Sunday, 18 September 2011

Of success and failure ....

What a busy weekend it's been at the TG&C household. Gardening, cooking, oh and housework. Borrrrring!
Back to the fun stuff.
Where to begin. At the beginning, I suppose.
When we bought this shack, there were elements that were pretty ordinary - fences, the soil was crapola, no vege patch (unimaginable!) etc, etc.
So one of the first things we did was install some water tanks. Three in fact. This might seem like a lot, but it's not really. Sure, they fill up quickly, but even if full, they're don't hold enough to see us through the dry season. Water from this trio is used on the vege patch, once a week the "back paddock" gets a watering through the Mr TG&C installed irrigation system, and we use it for drinking water too.
We know this is controversial, but we both grew up on farms where rainwater was de rigeur. My folks even had a thunderbox when I was little. But that's another story.
So we're happy with and love our water tanks.

One of the other things we got into is compost. Compost, compost, compost. We have one of those square, plastic, movable things which isn't ideal, but it does the job for now. With the heat we're experiencing at the moment, the contents are breaking down very quickly. But once it's filled we have to put our kitchen scraps elsewhere, so it gets buried. Which is a bit like running the gauntlet as there is a certain grey person who lives here, who likes digging up smelly things. No, not Mr TG&C.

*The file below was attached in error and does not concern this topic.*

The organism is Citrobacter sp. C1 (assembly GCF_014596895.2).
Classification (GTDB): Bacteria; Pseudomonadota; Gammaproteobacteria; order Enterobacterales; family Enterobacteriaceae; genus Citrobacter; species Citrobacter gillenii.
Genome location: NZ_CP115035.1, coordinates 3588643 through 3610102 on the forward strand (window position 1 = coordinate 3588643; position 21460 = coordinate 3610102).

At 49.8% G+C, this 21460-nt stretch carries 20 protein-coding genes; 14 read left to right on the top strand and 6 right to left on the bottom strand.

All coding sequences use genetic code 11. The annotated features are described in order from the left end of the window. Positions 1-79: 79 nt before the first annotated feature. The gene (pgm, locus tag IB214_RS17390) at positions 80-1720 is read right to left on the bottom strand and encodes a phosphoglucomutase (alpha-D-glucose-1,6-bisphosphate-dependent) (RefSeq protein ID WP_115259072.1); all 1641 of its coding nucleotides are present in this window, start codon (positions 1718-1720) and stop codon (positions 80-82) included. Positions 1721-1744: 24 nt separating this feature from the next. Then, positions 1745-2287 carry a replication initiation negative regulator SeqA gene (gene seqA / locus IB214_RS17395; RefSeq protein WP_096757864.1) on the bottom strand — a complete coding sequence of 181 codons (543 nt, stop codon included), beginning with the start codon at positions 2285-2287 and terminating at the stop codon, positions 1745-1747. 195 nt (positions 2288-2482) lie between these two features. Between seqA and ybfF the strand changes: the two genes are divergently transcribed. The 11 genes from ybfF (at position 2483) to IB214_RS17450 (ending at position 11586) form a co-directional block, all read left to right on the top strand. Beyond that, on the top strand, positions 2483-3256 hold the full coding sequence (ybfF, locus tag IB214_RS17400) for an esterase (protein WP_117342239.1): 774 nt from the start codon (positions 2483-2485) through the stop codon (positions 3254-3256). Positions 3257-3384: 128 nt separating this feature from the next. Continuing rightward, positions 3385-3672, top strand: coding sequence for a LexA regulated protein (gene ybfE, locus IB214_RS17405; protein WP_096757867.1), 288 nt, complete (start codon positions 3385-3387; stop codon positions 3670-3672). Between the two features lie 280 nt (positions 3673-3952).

Our kitchen scraps bin usually gets emptied a couple of times a week and we put everything into it - even onion skins. I know there is divided opinion about this, but we've not noticed a problem. The only things that don't go in the compost are meat and dairy products. We even chuck prawn and other seafood scraps in there. Provided the grey digging person can be restrained sufficiently.

In other garden news, Mr TG&C apparently meant to put our old mop in the bin the night before bin day, and was frustrated that he forgot. So I said, that's just as well. We can use it as a stake! Ergo, it's now a stake. Recycling at it's best.

So here is a snap of some beautiful tomatoes, ripening on the bush. Well, they were until this morning when we noticed that one had been totally decimated by birds and big chunks had been eaten out of another two. I think that's happened to a nearby capsicum too. It's gone! Usually when the grey person chews capsicums (and he is QUITE partial to them) there is a bit left. Not this time. And I cannot find any scraps around the garden. Are the mynah birds getting hungry?

Meanwhile, in the kitchen, yesterday I did my first ever vegetable soup. I'd had to buy celery for the green tomato chutney and thought "what can I do with the rest of this?" So vege soup it was. Went down the vege patch and harvested a carrot and parsnip. Already had onion and garlic in stock, so away we went. And it was bloody good! Like, REALLY good. Mr TG&C had some for lunch today and reckoned it was edible. I think.
Anyway, this afternoon I tried a zucchini relish. Fail. The recipe was just ... bizarre. It come from Mother Dearest and I don't know if she's ever tried it, but it was not a roaring success. Next time I'll turn to Dr Google.

Until then ....


  1. Have you thought about setting up 3 1m x 1m bins down the back... Bin 1 is compost finished and in use, no 2 is composting and no 3 is where the fresh scraps go. I know Mr TC&G will love me for that suggestion... once bin 1 is depleted it becomes bin 3 etc etc. Can be made out of recycled timber (pallets are good) and star pickets. S

  2. Good suggestion S, except for one little factor you've overlooked. A certain grey person that likes smelly things? And if we removed three square metres from the amount of space available to grow stuff, wouldn't that be disastrous? Decisions, decisions ....